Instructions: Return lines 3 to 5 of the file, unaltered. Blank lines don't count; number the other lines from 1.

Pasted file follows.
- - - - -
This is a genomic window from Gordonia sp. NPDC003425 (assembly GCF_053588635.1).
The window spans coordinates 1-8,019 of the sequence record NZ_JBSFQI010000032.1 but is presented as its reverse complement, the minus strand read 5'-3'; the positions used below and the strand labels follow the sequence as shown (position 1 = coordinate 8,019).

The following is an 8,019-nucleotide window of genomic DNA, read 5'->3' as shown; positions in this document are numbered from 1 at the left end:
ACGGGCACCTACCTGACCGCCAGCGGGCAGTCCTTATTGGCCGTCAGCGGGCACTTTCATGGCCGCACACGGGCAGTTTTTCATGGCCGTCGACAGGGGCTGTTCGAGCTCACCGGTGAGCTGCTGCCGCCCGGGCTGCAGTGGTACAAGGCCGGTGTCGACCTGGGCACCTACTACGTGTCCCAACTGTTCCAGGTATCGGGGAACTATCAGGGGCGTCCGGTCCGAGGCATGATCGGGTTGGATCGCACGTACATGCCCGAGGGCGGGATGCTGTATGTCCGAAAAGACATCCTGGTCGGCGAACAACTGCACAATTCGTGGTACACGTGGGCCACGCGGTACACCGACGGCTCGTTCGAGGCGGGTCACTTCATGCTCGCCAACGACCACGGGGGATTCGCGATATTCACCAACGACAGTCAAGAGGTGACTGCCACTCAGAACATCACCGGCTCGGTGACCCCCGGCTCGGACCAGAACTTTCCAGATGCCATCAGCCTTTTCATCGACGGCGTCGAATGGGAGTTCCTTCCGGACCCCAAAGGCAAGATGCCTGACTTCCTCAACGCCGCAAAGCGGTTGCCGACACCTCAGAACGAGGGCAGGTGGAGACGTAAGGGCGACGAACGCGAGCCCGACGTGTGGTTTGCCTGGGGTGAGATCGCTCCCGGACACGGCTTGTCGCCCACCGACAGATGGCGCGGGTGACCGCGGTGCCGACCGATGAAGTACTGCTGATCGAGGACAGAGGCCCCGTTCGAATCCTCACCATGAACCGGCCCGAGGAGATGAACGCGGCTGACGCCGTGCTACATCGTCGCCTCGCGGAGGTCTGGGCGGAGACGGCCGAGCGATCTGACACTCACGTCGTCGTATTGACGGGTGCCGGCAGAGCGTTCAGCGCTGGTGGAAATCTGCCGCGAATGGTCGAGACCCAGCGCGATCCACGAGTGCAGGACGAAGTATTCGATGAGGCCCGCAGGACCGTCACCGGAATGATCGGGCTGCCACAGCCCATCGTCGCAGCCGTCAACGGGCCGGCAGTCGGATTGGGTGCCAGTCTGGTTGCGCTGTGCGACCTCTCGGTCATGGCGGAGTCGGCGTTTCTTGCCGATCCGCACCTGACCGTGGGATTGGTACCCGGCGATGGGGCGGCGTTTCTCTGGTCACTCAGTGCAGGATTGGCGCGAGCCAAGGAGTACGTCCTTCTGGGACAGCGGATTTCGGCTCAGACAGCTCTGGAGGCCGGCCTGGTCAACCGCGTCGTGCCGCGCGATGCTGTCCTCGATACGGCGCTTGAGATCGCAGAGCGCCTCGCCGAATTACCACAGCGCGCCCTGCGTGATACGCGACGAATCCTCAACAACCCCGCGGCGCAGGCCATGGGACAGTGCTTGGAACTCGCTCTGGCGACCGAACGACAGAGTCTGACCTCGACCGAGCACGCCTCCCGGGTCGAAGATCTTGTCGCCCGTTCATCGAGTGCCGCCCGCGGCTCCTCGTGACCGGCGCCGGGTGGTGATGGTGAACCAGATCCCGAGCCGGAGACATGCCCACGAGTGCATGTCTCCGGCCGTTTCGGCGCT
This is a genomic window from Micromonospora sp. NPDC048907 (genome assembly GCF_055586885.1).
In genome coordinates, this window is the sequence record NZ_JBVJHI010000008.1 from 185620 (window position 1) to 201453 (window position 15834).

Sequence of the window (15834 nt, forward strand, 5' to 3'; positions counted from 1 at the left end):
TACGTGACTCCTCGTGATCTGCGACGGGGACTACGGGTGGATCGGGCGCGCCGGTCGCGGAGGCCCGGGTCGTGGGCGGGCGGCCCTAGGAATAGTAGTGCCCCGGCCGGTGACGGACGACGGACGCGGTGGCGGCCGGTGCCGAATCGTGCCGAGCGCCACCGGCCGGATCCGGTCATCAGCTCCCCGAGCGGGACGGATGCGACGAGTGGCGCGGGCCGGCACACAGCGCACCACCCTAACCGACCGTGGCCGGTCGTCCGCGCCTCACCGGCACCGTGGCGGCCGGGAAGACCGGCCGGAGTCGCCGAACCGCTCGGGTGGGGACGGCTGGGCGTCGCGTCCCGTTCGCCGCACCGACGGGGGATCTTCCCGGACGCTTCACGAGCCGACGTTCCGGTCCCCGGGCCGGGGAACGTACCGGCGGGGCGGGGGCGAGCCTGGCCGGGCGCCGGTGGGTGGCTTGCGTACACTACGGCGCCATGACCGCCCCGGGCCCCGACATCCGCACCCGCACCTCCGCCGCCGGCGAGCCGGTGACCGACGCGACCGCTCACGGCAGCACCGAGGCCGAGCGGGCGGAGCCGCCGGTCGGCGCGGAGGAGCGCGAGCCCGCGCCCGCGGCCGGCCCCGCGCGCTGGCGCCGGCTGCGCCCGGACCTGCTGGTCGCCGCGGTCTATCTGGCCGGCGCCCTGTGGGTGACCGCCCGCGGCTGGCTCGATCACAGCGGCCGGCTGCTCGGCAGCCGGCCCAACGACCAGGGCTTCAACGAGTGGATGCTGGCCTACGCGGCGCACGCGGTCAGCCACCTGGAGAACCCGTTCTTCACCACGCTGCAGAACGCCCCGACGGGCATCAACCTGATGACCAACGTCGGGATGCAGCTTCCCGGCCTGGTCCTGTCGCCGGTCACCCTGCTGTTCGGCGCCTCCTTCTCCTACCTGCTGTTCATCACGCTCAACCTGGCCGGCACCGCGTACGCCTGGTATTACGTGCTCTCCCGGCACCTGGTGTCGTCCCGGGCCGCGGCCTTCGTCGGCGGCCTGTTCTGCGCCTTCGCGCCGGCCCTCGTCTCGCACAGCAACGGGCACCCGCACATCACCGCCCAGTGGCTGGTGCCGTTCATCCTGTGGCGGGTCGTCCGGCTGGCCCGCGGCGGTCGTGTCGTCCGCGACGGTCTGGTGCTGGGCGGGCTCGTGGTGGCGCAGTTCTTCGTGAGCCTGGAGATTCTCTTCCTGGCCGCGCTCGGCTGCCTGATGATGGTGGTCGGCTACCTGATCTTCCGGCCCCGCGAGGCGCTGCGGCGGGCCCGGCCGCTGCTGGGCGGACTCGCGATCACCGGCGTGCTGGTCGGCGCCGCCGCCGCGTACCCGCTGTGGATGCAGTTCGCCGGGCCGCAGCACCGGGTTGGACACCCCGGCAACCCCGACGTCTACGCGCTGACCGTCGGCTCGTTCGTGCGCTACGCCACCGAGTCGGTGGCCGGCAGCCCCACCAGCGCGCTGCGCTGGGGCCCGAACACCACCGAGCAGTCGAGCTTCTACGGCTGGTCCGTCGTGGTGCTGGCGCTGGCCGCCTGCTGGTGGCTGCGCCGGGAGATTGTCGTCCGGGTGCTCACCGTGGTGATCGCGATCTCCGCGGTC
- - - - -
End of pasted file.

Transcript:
The following is an 8,019-nucleotide window of genomic DNA, read 5'->3' as shown; positions in this document are numbered from 1 at the left end:
ACGGGCACCTACCTGACCGCCAGCGGGCAGTCCTTATTGGCCGTCAGCGGGCACTTTCATGGCCGCACACGGGCAGTTTTTCATGGCCGTCGACAGGGGCTGTTCGAGCTCACCGGTGAGCTGCTGCCGCCCGGGCTGCAGTGGTACAAGGCCGGTGTCGACCTGGGCACCTACTACGTGTCCCAACTGTTCCAGGTATCGGGGAACTATCAGGGGCGTCCGGTCCGAGGCATGATCGGGTTGGATCGCACGTACATGCCCGAGGGCGGGATGCTGTATGTCCGAAAAGACATCCTGGTCGGCGAACAACTGCACAATTCGTGGTACACGTGGGCCACGCGGTACACCGACGGCTCGTTCGAGGCGGGTCACTTCATGCTCGCCAACGACCACGGGGGATTCGCGATATTCACCAACGACAGTCAAGAGGTGACTGCCACTCAGAACATCACCGGCTCGGTGACCCCCGGCTCGGACCAGAACTTTCCAGATGCCATCAGCCTTTTCATCGACGGCGTCGAATGGGAGTTCCTTCCGGACCCCAAAGGCAAGATGCCTGACTTCCTCAACGCCGCAAAGCGGTTGCCGACACCTCAGAACGAGGGCAGGTGGAGACGTAAGGGCGACGAACGCGAGCCCGACGTGTGGTTTGCCTGGGGTGAGATCGCTCCCGGACACGGCTTGTCGCCCACCGACAGATGGCGCGGGTGACCGCGGTGCCGACCGATGAAGTACTGCTGATCGAGGACAGAGGCCCCGTTCGAATCCTCACCATGAACCGGCCCGAGGAGATGAACGCGGCTGACGCCGTGCTACATCGTCGCCTCGCGGAGGTCTGGGCGGAGACGGCCGAGCGATCTGACACTCACGTCGTCGTATTGACGGGTGCCGGCAGAGCGTTCAGCGCTGGTGGAAATCTGCCGCGAATGGTCGAGACCCAGCGCGATCCACGAGTGCAGGACGAAGTATTCGATGAGGCCCGCAGGACCGTCACCGGAATGATCGGGCTGCCACAGCCCATCGTCGCAGCCGTCAACGGGCCGGCAGTCGGATTGGGTGCCAGTCTGGTTGCGCTGTGCGACCTCTCGGTCATGGCGGAGTCGGCGTTTCTTGCCGATCCGCACCTGACCGTGGGATTGGTACCCGGCGATGGGGCGGCGTTTCTCTGGTCACTCAGTGCAGGATTGGCGCGAGCCAAGGAGTACGTCCTTCTGGGACAGCGGATTTCGGCTCAGACAGCTCTGGAGGCCGGCCTGGTCAACCGCGTCGTGCCGCGCGATGCTGTCCTCGATACGGCGCTTGAGATCGCAGAGCGCCTCGCCGAATTACCACAGCGCGCCCTGCGTGATACGCGACGAATCCTCAACAACCCCGCGGCGCAGGCCATGGGACAGTGCTTGGAACTCGCTCTGGCGACCGAACGACAGAGTCTGACCTCGACCGAGCACGCCTCCCGGGTCGAAGATCTTGTCGCCCGTTCATCGAGTGCCGCCCGCGGCTCCTCGTGACCGGCGCCGGGTGGTGATGGTGAACCAGATCCCGAGCCGGAGACATGCCCACGAGTGCATGTCTCCGGCCGTTTCGGCGCT
This is a genomic window from Micromonospora sp. NPDC048907 (genome assembly GCF_055586885.1).